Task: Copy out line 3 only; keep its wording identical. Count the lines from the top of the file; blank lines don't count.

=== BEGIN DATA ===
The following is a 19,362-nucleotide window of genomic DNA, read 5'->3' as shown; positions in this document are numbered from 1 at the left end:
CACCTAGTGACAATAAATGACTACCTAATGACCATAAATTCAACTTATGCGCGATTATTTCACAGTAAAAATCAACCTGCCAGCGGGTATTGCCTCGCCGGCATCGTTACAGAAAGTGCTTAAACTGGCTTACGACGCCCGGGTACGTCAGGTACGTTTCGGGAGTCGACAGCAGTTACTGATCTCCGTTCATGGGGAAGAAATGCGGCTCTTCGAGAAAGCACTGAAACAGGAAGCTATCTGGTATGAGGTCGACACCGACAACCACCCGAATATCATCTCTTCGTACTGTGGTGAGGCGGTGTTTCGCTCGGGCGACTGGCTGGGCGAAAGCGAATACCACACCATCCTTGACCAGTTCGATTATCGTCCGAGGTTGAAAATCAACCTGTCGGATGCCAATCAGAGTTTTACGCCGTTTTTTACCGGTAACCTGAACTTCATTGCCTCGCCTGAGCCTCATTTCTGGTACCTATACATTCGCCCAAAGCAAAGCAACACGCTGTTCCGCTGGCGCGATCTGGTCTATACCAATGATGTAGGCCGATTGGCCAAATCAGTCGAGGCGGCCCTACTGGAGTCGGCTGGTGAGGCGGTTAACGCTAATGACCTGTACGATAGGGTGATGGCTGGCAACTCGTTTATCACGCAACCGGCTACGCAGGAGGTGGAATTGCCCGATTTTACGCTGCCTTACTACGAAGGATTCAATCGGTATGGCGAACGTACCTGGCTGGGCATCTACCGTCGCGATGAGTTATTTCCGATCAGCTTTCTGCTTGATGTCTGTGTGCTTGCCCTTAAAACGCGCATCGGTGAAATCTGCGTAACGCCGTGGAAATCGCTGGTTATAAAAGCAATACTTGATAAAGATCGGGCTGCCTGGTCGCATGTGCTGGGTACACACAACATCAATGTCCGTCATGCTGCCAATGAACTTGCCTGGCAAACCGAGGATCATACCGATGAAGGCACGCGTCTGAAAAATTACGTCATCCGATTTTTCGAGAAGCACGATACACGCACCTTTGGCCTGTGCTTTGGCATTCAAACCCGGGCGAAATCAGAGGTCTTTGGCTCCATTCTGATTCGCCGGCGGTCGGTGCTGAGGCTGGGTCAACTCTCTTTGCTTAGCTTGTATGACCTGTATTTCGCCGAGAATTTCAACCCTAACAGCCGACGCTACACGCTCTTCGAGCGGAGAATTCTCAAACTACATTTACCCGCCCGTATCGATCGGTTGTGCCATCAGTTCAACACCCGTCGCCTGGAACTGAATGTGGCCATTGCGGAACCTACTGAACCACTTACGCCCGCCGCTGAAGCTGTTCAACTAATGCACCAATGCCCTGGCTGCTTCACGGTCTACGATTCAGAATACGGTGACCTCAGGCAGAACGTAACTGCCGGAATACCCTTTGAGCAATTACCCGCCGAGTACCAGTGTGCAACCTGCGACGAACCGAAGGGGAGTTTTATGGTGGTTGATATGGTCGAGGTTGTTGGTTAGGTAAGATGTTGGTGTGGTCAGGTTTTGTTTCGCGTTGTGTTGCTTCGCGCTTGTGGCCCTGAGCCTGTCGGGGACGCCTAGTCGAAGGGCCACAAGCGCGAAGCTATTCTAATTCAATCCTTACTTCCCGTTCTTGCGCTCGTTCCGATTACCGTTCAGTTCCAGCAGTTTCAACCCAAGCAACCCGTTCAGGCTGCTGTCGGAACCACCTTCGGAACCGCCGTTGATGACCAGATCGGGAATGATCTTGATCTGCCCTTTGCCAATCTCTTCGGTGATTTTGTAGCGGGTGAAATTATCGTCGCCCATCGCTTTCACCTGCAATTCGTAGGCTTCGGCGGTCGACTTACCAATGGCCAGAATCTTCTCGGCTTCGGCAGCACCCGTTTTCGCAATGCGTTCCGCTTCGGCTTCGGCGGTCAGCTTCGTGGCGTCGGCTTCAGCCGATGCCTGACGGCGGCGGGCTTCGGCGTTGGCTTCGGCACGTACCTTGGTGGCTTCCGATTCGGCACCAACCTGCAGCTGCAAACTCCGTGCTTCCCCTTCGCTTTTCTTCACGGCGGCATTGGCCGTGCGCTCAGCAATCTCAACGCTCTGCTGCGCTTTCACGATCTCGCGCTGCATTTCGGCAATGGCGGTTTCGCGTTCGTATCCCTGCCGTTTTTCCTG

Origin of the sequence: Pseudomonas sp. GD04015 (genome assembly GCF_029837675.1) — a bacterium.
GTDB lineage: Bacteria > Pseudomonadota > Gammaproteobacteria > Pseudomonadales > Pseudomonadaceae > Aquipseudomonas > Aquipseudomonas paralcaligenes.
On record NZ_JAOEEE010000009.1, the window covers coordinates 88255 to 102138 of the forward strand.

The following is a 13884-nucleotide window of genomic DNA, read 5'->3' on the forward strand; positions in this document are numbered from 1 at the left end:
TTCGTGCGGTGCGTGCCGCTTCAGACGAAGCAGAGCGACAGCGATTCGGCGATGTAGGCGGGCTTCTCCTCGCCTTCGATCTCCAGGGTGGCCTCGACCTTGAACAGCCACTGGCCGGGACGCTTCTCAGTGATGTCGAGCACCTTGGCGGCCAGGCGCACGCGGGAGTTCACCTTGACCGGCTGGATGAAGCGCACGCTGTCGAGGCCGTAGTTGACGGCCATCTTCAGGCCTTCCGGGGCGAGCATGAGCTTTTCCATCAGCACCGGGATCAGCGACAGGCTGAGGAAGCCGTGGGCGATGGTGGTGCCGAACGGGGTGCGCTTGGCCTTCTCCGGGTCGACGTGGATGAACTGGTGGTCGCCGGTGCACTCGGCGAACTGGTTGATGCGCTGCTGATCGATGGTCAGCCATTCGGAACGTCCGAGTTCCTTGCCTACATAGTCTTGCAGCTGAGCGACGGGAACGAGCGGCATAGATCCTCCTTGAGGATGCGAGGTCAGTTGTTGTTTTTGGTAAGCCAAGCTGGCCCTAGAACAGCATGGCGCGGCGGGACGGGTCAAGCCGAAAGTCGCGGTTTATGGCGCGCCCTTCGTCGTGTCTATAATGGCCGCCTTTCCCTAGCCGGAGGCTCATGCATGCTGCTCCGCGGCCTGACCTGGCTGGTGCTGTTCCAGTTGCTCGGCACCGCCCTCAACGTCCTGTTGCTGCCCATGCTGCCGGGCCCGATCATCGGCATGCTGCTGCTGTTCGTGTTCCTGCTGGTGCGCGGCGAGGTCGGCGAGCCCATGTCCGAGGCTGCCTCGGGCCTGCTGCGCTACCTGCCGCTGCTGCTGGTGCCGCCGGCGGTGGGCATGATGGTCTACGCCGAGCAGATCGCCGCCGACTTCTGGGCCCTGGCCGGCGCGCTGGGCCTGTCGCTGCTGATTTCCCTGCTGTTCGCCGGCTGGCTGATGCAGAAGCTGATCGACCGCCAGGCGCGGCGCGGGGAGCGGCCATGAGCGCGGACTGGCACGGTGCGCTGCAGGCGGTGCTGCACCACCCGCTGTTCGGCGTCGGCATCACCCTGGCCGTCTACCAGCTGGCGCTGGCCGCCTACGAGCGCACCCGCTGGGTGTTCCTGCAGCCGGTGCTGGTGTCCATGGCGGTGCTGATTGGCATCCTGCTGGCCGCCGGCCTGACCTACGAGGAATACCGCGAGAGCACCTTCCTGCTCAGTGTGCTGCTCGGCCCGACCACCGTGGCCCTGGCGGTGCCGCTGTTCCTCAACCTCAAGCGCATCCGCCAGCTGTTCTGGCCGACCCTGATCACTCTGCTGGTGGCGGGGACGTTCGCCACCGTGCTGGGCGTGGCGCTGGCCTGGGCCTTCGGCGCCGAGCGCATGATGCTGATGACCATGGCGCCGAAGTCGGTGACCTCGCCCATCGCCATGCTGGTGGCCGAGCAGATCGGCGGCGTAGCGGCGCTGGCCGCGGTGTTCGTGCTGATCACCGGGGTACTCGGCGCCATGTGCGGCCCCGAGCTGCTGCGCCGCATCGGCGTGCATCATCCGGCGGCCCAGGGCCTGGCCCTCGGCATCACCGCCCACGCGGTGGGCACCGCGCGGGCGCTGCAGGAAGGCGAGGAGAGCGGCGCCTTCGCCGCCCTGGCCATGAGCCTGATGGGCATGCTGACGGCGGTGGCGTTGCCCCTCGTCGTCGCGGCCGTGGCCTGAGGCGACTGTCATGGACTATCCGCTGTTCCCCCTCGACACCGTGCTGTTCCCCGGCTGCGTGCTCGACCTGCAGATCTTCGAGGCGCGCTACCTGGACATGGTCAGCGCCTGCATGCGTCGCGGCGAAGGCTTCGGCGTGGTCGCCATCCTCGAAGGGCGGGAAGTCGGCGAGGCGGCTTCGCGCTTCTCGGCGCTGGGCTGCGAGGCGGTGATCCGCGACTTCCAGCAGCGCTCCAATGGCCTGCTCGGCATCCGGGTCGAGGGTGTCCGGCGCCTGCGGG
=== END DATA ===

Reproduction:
Origin of the sequence: Pseudomonas sp. GD04015 (genome assembly GCF_029837675.1) — a bacterium.